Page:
From this stark truth comes all of our trouble.  Hence, the priority of revelation.  We will never know reality aright until we “think God’s thoughts after Him.” Even when we, like Eve, state true propositions about the world (see again Gen. 3:6), we will go awry because we will not relate them to their Creator and Interpreter and His purposes.  If we do that then we will lose our significance and, in so doing, we will lose ourselves.

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The Primacy of Revelation (2)

Part One

The Importance of a Prolegomena, and the Importance of Having a Christian Philosophy

There are all kinds of philosophies which the Christian should avoid.  The Apostle warns,

See to it that no one takes you captive by philosophy and empty deceit, according to human tradition, according to the elemental spirits of the world, and not according to Christ. – Colossians 2:8

The reference here is probably generic, referring to the various ideas floating around in Asia Minor in the day: eclecticism, syncretism, idolatry, superstition, and neo-platonic moralism.  In the midst of it all there was and is a true Christian philosophy.  In fact, anyone who is a lover of real sophia (wisdom), is going to love the philosophy of Jesus Christ, the Logos of God, the one who discloses God par excellence.  Mature Christians become such, in part, by thinking biblically.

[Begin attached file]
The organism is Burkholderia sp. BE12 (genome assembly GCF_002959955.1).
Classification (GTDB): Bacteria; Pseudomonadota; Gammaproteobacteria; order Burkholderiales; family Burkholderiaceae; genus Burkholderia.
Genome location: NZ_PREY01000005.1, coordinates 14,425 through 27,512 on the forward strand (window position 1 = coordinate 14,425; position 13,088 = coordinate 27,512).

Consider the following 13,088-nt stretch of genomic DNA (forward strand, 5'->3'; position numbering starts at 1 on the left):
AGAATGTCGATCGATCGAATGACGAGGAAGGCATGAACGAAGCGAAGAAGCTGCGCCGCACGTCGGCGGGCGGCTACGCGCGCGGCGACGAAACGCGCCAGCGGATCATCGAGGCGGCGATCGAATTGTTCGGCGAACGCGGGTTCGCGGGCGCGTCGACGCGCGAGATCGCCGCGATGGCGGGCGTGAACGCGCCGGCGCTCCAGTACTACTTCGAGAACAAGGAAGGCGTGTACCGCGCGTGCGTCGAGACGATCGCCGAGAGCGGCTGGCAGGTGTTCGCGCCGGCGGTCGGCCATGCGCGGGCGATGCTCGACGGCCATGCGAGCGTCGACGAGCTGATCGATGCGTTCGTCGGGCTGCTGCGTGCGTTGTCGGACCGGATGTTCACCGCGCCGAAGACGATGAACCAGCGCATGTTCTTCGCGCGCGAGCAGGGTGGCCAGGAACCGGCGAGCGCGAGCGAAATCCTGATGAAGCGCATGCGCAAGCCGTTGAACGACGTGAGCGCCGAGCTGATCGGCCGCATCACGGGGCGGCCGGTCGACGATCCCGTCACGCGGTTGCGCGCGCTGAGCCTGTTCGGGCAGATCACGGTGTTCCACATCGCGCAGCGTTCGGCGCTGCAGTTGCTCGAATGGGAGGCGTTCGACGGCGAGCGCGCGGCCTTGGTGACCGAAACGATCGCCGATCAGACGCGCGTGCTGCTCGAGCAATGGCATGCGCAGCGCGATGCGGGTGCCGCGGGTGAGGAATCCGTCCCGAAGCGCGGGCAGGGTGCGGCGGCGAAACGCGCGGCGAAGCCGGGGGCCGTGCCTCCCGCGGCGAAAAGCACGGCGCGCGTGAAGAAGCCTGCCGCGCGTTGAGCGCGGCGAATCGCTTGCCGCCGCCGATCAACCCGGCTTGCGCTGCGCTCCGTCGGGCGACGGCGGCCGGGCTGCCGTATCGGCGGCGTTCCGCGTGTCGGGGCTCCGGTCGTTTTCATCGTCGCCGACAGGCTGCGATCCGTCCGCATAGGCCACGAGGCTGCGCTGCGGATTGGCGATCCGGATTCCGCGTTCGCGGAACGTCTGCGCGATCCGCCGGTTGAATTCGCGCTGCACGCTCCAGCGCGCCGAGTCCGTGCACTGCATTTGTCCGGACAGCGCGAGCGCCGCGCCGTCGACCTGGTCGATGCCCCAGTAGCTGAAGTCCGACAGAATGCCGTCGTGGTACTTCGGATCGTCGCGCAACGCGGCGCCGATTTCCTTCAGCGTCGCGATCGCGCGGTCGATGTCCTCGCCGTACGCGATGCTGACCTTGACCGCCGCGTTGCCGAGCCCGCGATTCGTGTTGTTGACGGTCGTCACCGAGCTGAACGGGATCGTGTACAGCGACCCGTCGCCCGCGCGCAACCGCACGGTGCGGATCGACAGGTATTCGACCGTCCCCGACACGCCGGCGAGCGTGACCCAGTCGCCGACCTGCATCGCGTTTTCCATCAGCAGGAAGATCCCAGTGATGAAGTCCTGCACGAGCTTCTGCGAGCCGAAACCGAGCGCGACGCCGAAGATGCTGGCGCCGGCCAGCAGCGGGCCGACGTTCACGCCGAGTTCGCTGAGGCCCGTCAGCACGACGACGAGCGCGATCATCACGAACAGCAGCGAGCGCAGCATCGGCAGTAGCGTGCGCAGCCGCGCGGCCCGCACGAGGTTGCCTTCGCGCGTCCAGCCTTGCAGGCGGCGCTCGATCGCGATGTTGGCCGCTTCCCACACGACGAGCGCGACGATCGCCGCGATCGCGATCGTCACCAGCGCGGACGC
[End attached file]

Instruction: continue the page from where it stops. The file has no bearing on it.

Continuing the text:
In one of his earlier books Francis Schaeffer made this pertinent remark about the reticence of Christians to think with their theology:

Christians have tended to despise the concept of philosophy; this has been one of the weaknesses of evangelical orthodox Christianity. We have been proud in despising philosophy and we have been exceedingly proud in despising the intellect. Our theological seminaries hardly ever relate their theology to philosophy and specifically to the current philosophy. Thus, students go out from theological seminaries not knowing how to relate Christianity to the surrounding worldview. – Francis A. Schaeffer, He is There and He is not Silent, 297

Schaeffer was certainly not recommending philosophy above theology.  What he was drawing attention to was the serious lack of critical reflection by evangelicals and fundamentalists on a whole host of important intellectual matters to which theology ought to deliver the answers. The problem, as he saw it, was that theologians – and evangelical theologians more than most – were just not equipped to address these weighty matters, nor in many cases, were they even interested in them. Philosophy needs theology for its basic justification and proper direction.  And theology depends upon revelation.